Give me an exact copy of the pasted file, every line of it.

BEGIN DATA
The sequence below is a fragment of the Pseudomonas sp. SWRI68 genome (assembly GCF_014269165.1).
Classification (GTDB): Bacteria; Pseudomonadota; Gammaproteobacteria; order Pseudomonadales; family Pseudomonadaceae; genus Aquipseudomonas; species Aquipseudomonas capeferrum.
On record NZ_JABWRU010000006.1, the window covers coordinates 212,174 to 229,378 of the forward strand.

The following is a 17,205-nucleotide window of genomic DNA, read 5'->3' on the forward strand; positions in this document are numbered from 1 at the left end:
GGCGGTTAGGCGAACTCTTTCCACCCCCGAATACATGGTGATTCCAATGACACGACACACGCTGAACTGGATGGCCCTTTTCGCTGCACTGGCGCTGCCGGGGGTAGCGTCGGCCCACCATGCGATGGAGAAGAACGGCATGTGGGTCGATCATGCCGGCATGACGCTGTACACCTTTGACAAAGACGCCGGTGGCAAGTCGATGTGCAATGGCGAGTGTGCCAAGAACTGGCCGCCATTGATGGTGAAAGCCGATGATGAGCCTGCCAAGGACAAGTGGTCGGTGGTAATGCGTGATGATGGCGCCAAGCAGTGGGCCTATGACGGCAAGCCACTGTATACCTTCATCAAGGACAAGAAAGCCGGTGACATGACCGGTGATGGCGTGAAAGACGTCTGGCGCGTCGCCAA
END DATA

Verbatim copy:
The sequence below is a fragment of the Pseudomonas sp. SWRI68 genome (assembly GCF_014269165.1).
Classification (GTDB): Bacteria; Pseudomonadota; Gammaproteobacteria; order Pseudomonadales; family Pseudomonadaceae; genus Aquipseudomonas; species Aquipseudomonas capeferrum.
On record NZ_JABWRU010000006.1, the window covers coordinates 212,174 to 229,378 of the forward strand.

The following is a 17,205-nucleotide window of genomic DNA, read 5'->3' on the forward strand; positions in this document are numbered from 1 at the left end:
GGCGGTTAGGCGAACTCTTTCCACCCCCGAATACATGGTGATTCCAATGACACGACACACGCTGAACTGGATGGCCCTTTTCGCTGCACTGGCGCTGCCGGGGGTAGCGTCGGCCCACCATGCGATGGAGAAGAACGGCATGTGGGTCGATCATGCCGGCATGACGCTGTACACCTTTGACAAAGACGCCGGTGGCAAGTCGATGTGCAATGGCGAGTGTGCCAAGAACTGGCCGCCATTGATGGTGAAAGCCGATGATGAGCCTGCCAAGGACAAGTGGTCGGTGGTAATGCGTGATGATGGCGCCAAGCAGTGGGCCTATGACGGCAAGCCACTGTATACCTTCATCAAGGACAAGAAAGCCGGTGACATGACCGGTGATGGCGTGAAAGACGTCTGGCGCGTCGCCAA